they keep it over the car seats so it doesn't let the sun make it scortching hot! he uses it when the sun in in his eyes,throws it over his head!!(he is almost 3)

  12. #12
    Power Poster sewnsewer2's Avatar
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    Quote Originally Posted by hsquiltingmom
    Hi everyone,

    I want to make a quilt for my bed. I live in Utah and the summers can be pretty warm. I like to be able to pull a quilt up around me, but I don't want it to be too hot. My husband can wake up in the middle of the night, with just sheets over him and be sweating like crazy. I guess what I want is a lightweight summer quilt, so what kind of batting would you use.

    Thanks
    We have the same problem here. Hubby gets too hot while I am cold, so what I did was use craft fleece. It comes on a bolt at wally world. It works great, I'm comfortanle and he isn't hot! Pluse it is lighter than batting. Washes well too.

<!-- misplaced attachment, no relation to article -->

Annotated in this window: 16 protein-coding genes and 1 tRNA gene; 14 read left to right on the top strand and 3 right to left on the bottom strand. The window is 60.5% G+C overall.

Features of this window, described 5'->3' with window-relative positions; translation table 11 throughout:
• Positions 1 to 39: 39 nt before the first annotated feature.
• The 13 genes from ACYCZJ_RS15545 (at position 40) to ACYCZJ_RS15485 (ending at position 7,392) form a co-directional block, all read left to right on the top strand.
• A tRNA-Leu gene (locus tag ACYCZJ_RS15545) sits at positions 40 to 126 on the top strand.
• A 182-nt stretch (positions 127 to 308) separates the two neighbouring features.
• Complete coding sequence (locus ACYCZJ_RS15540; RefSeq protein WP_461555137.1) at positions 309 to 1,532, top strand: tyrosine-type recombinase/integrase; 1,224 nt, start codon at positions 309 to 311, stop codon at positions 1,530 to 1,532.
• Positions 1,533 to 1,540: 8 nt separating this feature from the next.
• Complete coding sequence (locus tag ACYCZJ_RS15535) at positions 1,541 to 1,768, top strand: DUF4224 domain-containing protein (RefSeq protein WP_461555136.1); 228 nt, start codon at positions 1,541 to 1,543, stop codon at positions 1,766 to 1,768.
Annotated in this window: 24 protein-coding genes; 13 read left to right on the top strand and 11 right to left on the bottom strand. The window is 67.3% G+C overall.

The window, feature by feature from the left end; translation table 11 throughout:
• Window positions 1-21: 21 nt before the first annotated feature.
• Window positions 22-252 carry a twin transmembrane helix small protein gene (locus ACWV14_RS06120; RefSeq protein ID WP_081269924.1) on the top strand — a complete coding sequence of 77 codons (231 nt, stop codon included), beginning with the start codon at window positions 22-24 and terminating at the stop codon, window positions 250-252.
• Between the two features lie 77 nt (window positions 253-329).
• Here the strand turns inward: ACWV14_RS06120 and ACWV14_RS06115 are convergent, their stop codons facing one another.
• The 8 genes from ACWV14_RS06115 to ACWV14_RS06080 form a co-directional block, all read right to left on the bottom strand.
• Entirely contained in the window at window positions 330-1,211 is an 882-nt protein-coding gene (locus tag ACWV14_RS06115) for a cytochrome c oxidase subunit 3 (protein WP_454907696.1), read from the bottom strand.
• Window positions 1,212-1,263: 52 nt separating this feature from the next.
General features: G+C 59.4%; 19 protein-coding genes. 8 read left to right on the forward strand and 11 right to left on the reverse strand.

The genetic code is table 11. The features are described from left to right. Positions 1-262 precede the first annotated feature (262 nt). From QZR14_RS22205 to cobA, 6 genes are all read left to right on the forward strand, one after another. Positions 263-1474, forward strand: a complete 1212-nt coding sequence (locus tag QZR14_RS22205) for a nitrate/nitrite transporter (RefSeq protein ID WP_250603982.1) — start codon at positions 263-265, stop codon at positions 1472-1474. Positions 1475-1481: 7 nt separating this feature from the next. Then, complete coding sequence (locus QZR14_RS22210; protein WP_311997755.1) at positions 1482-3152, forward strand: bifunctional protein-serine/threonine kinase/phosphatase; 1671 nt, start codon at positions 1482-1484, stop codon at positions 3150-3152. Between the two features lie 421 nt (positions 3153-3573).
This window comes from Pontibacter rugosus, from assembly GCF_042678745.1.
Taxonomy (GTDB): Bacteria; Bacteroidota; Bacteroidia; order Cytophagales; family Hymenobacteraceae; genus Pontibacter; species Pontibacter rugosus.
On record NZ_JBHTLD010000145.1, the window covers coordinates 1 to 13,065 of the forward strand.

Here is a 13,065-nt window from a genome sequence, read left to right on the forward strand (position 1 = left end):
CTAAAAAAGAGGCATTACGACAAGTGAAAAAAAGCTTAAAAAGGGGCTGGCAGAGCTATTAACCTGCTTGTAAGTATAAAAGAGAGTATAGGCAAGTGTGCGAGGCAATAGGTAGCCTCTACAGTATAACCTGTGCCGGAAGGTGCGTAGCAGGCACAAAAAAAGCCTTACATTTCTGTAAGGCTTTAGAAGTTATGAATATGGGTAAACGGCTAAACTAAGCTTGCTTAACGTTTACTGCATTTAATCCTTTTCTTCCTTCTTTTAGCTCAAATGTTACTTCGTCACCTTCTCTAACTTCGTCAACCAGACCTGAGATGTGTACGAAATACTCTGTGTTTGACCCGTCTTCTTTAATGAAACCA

13. #13
    Senior Member Rachel's Avatar
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    I would suggest flannel also...

  14. #14
    Super Member clem55's Avatar
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    Like the craft fleese suggestion.. I've made sdmall items with it, but never thought about a quilt batting.Would really be easy to stitch.

  15. #15
    Power Poster MadQuilter's Avatar
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    I was going to recommend flannel as well.

  16. #16
    Super Member jljack's Avatar
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    I heard that cotton jersey sheets work well for a light batting in summer quilts. That fabric gives some, so it is easy to work with, and won't distort the quilt with shrinkage.

  17. #17